In the swirl of March 2020’s pandemic-caused sports cancellations, one barely raised a ripple.
A weekly battle of wills and debatable skills waged on Albuquerque basketball courts for more than three decades went silent without so much as a note on the Sports agate page.
Journal basketball was no more.
In the grand scheme of athletic events, this weekday morning pick-up contest rates little consideration. It’s demise was never going to bump college hoops or even beer-league fantasy sports off the cover.
No, the venerable Journal hoops game will never be remembered for elite athleticism, textbook strategy or baseline-to-baseline action. Instead, picture middle-aged guys trying to play through while wayward rubber balls and screaming summer-camp dodgeball players invade from an adjacent court.
The latter description is accurate and, to an extent, makes the point. Our game was a survivor.
Hundreds of local hoopsters rolled out of bed and laced up sneakers to test their alleged skills over the years. The first Journal hoops showdown tipped off somewhere around 1989 AD, and what started as a way for Journal employees to trade elbows with other media members became a tradition, one that evolved with the newspaper industry and the times.
As newsrooms got smaller, players ranging from ex-college standouts to guys who hadn’t directly seen their feet in years started filling out our roster. Nonetheless, the weekly hoops game chugged along.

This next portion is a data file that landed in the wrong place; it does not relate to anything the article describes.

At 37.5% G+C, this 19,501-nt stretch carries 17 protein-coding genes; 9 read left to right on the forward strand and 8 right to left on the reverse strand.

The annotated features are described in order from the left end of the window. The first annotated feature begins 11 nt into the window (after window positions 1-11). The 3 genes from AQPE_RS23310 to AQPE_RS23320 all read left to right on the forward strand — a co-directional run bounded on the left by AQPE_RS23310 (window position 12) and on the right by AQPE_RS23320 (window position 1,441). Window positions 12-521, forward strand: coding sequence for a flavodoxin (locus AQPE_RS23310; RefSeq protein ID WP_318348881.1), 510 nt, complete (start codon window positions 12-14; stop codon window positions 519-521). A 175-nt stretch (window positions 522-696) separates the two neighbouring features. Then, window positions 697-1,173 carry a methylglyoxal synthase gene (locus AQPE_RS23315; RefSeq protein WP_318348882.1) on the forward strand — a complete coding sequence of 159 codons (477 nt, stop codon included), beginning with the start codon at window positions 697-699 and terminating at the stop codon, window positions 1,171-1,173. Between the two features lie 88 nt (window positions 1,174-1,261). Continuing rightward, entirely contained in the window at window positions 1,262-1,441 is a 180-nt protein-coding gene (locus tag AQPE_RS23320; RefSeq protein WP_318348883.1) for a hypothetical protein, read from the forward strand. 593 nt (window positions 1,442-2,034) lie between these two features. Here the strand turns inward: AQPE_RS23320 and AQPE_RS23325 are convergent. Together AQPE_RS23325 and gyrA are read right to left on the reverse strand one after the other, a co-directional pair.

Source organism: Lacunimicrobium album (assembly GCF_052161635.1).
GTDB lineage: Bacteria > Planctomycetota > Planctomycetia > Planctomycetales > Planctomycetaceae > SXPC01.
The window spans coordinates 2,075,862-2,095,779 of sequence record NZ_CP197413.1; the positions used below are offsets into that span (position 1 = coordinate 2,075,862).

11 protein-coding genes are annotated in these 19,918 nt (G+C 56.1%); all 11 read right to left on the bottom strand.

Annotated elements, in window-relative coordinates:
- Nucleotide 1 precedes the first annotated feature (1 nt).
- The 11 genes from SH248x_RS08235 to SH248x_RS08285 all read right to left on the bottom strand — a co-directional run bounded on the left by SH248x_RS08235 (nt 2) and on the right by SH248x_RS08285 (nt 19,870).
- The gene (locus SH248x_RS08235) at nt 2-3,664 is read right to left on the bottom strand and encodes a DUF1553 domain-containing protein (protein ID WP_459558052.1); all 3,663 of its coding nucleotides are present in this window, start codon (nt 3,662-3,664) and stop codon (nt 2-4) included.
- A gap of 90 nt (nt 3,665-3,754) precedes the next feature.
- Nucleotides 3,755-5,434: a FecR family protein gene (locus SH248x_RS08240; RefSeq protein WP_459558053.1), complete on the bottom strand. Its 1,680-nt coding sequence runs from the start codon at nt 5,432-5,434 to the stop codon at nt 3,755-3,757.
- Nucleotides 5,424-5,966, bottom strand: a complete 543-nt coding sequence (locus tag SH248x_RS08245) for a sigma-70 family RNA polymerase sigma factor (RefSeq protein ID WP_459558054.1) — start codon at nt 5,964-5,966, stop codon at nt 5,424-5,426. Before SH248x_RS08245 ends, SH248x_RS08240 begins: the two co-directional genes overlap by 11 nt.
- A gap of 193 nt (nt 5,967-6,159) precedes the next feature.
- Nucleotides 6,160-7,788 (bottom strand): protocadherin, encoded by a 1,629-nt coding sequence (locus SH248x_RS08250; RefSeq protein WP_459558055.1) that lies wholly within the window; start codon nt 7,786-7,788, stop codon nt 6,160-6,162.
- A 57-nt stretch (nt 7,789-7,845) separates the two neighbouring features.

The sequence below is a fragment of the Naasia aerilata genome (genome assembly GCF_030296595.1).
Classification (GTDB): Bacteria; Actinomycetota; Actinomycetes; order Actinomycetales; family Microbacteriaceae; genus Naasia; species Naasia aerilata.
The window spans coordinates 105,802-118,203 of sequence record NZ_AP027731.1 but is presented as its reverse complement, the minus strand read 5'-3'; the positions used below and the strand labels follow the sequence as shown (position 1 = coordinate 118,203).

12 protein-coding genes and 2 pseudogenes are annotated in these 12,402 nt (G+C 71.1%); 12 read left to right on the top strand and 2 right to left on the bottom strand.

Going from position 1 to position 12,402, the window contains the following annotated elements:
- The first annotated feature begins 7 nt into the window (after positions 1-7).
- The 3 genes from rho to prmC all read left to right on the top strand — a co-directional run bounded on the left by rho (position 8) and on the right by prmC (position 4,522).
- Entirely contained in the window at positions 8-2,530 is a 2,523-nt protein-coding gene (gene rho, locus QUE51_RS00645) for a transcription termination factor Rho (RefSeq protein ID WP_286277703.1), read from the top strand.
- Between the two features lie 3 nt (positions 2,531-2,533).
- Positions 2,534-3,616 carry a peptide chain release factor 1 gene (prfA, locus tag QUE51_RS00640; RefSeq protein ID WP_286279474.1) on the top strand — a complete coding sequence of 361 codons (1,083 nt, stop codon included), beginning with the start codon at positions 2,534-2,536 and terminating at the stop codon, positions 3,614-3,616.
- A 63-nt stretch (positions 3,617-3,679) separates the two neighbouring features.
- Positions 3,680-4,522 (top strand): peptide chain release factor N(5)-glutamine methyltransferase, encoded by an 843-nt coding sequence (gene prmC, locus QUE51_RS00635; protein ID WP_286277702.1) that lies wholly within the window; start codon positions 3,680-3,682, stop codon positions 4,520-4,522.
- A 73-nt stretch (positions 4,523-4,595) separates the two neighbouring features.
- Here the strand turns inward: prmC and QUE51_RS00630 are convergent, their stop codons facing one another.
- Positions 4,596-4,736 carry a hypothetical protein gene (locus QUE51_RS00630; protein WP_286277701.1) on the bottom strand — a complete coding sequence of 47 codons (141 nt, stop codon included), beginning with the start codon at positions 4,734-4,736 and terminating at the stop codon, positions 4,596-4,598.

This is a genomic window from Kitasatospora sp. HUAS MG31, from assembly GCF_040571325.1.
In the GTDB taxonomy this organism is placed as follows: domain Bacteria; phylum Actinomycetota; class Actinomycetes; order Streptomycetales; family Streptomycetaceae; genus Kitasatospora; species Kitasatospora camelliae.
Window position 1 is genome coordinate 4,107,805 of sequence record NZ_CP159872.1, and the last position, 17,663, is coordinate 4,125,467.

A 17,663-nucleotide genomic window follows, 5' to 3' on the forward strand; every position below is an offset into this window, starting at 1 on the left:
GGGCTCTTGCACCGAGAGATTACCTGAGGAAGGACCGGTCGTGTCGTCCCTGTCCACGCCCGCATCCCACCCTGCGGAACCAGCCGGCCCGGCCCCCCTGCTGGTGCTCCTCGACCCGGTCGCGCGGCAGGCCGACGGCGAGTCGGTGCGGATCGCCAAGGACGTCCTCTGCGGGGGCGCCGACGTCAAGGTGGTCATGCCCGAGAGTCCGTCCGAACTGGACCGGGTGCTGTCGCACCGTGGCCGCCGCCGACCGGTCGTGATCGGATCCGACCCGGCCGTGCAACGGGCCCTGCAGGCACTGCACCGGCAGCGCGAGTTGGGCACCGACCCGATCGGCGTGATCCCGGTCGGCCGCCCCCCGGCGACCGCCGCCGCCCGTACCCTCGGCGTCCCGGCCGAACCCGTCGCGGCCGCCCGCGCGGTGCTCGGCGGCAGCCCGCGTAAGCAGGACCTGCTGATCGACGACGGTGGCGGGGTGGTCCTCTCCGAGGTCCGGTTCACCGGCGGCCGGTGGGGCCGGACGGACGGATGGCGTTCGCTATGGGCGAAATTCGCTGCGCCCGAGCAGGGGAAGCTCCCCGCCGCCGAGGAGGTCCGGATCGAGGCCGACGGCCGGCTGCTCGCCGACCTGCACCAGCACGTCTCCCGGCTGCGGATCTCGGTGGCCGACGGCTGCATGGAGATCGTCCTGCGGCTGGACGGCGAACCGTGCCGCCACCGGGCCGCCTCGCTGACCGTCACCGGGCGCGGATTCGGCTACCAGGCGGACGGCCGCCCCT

Until COVID-19 showed up.
Because it qualifies as a gathering of more than five people – and because our participants are noted for profuse sweating and frequent gasping – Journal basketball went into mandated hiatus in mid-March. Remarkably, state government officials have not prioritized its return.
Hope remains, but with the future of Journal hoops uncertain, it seems fitting to record some of our game’s history. Apologies to those who may have preferred to keep their participation secret.
Pickup hoops historians estimate the Journal game got rolling at about the same time Dave Bliss took over as University of New Mexico’s men’s basketball coach. Media members gathered at the Old Town Boys Club for weekly battles, some waged late at night to accommodate sportswriters and TV broadcasters’ deadlines. Bliss is not believed to have recruited any of the participants.
That certainly includes one lanky, talent-challenged newbie who was then splitting work days between the Daily Lobo and the Journal. I showed up a few times and was promptly roughed up by the likes of former Journal editor Kent Walz and then-preps editor Bob Larkin.
I soon departed for a job in Arizona, but the basketball wars went on. During my absence, the pickup game relocated to Del Norte Sports and Wellness and became a morning affair. Arrangements were made to rent one of the facility’s courts, and players signed in under “Journal Basketball.”
The name fit as many players worked in the Journal newsroom. Some were more adept at stringing sentences together than knocking down jumpshots, but others could do both, including longtime Journal reporters Mike Hartranft, Aurelio “Arley” Sanchez and Mark Smith.